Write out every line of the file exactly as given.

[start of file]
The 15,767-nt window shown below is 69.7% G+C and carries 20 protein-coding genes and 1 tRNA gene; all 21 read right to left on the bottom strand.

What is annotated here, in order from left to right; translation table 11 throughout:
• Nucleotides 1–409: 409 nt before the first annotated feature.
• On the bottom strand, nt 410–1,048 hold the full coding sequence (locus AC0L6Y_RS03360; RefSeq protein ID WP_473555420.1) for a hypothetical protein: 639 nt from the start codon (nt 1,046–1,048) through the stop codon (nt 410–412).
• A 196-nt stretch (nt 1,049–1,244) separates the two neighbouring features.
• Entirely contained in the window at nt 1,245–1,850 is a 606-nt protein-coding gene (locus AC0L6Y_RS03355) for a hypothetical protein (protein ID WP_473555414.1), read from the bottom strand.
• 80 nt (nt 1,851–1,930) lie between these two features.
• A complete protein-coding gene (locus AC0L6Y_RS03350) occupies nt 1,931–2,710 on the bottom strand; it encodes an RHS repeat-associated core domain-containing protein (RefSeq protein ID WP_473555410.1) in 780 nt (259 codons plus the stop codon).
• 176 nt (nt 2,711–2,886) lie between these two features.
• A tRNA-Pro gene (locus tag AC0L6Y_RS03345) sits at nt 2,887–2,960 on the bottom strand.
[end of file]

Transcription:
The 15,767-nt window shown below is 69.7% G+C and carries 20 protein-coding genes and 1 tRNA gene; all 21 read right to left on the bottom strand.

What is annotated here, in order from left to right; translation table 11 throughout:
• Nucleotides 1–409: 409 nt before the first annotated feature.
• On the bottom strand, nt 410–1,048 hold the full coding sequence (locus AC0L6Y_RS03360; RefSeq protein ID WP_473555420.1) for a hypothetical protein: 639 nt from the start codon (nt 1,046–1,048) through the stop codon (nt 410–412).
• A 196-nt stretch (nt 1,049–1,244) separates the two neighbouring features.
• Entirely contained in the window at nt 1,245–1,850 is a 606-nt protein-coding gene (locus AC0L6Y_RS03355) for a hypothetical protein (protein ID WP_473555414.1), read from the bottom strand.
• 80 nt (nt 1,851–1,930) lie between these two features.
• A complete protein-coding gene (locus AC0L6Y_RS03350) occupies nt 1,931–2,710 on the bottom strand; it encodes an RHS repeat-associated core domain-containing protein (RefSeq protein ID WP_473555410.1) in 780 nt (259 codons plus the stop codon).
• 176 nt (nt 2,711–2,886) lie between these two features.
• A tRNA-Pro gene (locus tag AC0L6Y_RS03345) sits at nt 2,887–2,960 on the bottom strand.